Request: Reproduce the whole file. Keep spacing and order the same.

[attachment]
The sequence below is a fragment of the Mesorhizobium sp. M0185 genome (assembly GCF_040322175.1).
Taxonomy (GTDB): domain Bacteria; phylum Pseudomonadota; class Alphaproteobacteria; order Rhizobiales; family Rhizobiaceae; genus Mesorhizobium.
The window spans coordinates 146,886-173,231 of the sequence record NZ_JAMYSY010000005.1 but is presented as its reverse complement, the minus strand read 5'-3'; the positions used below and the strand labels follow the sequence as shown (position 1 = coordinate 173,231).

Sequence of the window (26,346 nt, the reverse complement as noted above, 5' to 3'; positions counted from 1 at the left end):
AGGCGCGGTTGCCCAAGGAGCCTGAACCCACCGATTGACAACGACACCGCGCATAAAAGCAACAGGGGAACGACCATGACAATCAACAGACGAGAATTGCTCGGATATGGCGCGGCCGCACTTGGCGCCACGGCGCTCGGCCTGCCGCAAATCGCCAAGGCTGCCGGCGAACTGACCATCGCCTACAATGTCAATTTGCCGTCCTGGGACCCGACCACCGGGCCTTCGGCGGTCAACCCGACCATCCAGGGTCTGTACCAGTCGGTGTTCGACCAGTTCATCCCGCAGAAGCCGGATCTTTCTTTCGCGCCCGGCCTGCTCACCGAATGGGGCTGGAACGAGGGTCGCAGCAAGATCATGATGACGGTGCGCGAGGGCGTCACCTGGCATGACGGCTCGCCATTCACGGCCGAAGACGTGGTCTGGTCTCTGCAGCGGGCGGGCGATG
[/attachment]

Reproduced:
The sequence below is a fragment of the Mesorhizobium sp. M0185 genome (assembly GCF_040322175.1).
Taxonomy (GTDB): domain Bacteria; phylum Pseudomonadota; class Alphaproteobacteria; order Rhizobiales; family Rhizobiaceae; genus Mesorhizobium.
The window spans coordinates 146,886-173,231 of the sequence record NZ_JAMYSY010000005.1 but is presented as its reverse complement, the minus strand read 5'-3'; the positions used below and the strand labels follow the sequence as shown (position 1 = coordinate 173,231).

Sequence of the window (26,346 nt, the reverse complement as noted above, 5' to 3'; positions counted from 1 at the left end):
AGGCGCGGTTGCCCAAGGAGCCTGAACCCACCGATTGACAACGACACCGCGCATAAAAGCAACAGGGGAACGACCATGACAATCAACAGACGAGAATTGCTCGGATATGGCGCGGCCGCACTTGGCGCCACGGCGCTCGGCCTGCCGCAAATCGCCAAGGCTGCCGGCGAACTGACCATCGCCTACAATGTCAATTTGCCGTCCTGGGACCCGACCACCGGGCCTTCGGCGGTCAACCCGACCATCCAGGGTCTGTACCAGTCGGTGTTCGACCAGTTCATCCCGCAGAAGCCGGATCTTTCTTTCGCGCCCGGCCTGCTCACCGAATGGGGCTGGAACGAGGGTCGCAGCAAGATCATGATGACGGTGCGCGAGGGCGTCACCTGGCATGACGGCTCGCCATTCACGGCCGAAGACGTGGTCTGGTCTCTGCAGCGGGCGGGCGATG